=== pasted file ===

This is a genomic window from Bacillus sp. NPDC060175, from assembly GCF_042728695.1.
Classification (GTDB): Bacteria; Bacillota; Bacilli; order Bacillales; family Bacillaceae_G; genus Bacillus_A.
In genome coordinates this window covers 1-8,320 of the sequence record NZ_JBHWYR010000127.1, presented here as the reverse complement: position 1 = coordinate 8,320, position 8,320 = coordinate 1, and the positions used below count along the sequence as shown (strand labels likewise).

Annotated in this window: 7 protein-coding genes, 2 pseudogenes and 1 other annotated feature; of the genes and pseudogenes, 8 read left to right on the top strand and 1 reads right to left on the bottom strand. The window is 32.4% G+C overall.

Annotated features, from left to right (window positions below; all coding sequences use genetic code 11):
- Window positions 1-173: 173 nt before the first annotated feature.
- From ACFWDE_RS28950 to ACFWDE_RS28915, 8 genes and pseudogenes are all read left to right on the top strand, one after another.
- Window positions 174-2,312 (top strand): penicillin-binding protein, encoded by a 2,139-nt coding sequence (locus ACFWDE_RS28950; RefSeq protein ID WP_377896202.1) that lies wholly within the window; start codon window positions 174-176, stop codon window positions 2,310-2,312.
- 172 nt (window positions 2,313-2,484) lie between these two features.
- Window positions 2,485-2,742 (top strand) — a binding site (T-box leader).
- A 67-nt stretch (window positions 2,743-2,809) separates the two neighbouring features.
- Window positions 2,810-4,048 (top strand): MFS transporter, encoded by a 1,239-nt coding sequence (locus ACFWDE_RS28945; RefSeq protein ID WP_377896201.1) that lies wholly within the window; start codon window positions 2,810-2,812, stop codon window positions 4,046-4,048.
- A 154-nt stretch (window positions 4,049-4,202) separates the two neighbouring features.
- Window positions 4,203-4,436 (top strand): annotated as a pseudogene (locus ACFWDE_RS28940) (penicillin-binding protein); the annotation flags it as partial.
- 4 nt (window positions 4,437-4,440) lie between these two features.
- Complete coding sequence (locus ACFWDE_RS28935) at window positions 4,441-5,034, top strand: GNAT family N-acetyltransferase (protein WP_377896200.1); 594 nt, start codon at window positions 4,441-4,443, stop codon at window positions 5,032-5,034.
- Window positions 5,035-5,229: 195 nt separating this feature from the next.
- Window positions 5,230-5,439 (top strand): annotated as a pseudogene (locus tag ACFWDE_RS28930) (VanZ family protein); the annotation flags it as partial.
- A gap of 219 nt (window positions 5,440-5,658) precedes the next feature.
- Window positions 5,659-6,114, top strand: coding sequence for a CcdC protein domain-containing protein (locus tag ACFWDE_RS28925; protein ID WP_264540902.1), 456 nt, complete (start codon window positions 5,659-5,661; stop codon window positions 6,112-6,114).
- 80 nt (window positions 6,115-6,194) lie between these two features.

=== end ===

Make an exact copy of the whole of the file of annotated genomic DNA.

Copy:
This is a genomic window from Bacillus sp. NPDC060175, from assembly GCF_042728695.1.
Classification (GTDB): Bacteria; Bacillota; Bacilli; order Bacillales; family Bacillaceae_G; genus Bacillus_A.
In genome coordinates this window covers 1-8,320 of the sequence record NZ_JBHWYR010000127.1, presented here as the reverse complement: position 1 = coordinate 8,320, position 8,320 = coordinate 1, and the positions used below count along the sequence as shown (strand labels likewise).

Annotated in this window: 7 protein-coding genes, 2 pseudogenes and 1 other annotated feature; of the genes and pseudogenes, 8 read left to right on the top strand and 1 reads right to left on the bottom strand. The window is 32.4% G+C overall.

Annotated features, from left to right (window positions below; all coding sequences use genetic code 11):
- Window positions 1-173: 173 nt before the first annotated feature.
- From ACFWDE_RS28950 to ACFWDE_RS28915, 8 genes and pseudogenes are all read left to right on the top strand, one after another.
- Window positions 174-2,312 (top strand): penicillin-binding protein, encoded by a 2,139-nt coding sequence (locus ACFWDE_RS28950; RefSeq protein ID WP_377896202.1) that lies wholly within the window; start codon window positions 174-176, stop codon window positions 2,310-2,312.
- 172 nt (window positions 2,313-2,484) lie between these two features.
- Window positions 2,485-2,742 (top strand) — a binding site (T-box leader).
- A 67-nt stretch (window positions 2,743-2,809) separates the two neighbouring features.
- Window positions 2,810-4,048 (top strand): MFS transporter, encoded by a 1,239-nt coding sequence (locus ACFWDE_RS28945; RefSeq protein ID WP_377896201.1) that lies wholly within the window; start codon window positions 2,810-2,812, stop codon window positions 4,046-4,048.
- A 154-nt stretch (window positions 4,049-4,202) separates the two neighbouring features.
- Window positions 4,203-4,436 (top strand): annotated as a pseudogene (locus ACFWDE_RS28940) (penicillin-binding protein); the annotation flags it as partial.
- 4 nt (window positions 4,437-4,440) lie between these two features.
- Complete coding sequence (locus ACFWDE_RS28935) at window positions 4,441-5,034, top strand: GNAT family N-acetyltransferase (protein WP_377896200.1); 594 nt, start codon at window positions 4,441-4,443, stop codon at window positions 5,032-5,034.
- Window positions 5,035-5,229: 195 nt separating this feature from the next.
- Window positions 5,230-5,439 (top strand): annotated as a pseudogene (locus tag ACFWDE_RS28930) (VanZ family protein); the annotation flags it as partial.
- A gap of 219 nt (window positions 5,440-5,658) precedes the next feature.
- Window positions 5,659-6,114, top strand: coding sequence for a CcdC protein domain-containing protein (locus tag ACFWDE_RS28925; protein ID WP_264540902.1), 456 nt, complete (start codon window positions 5,659-5,661; stop codon window positions 6,112-6,114).
- 80 nt (window positions 6,115-6,194) lie between these two features.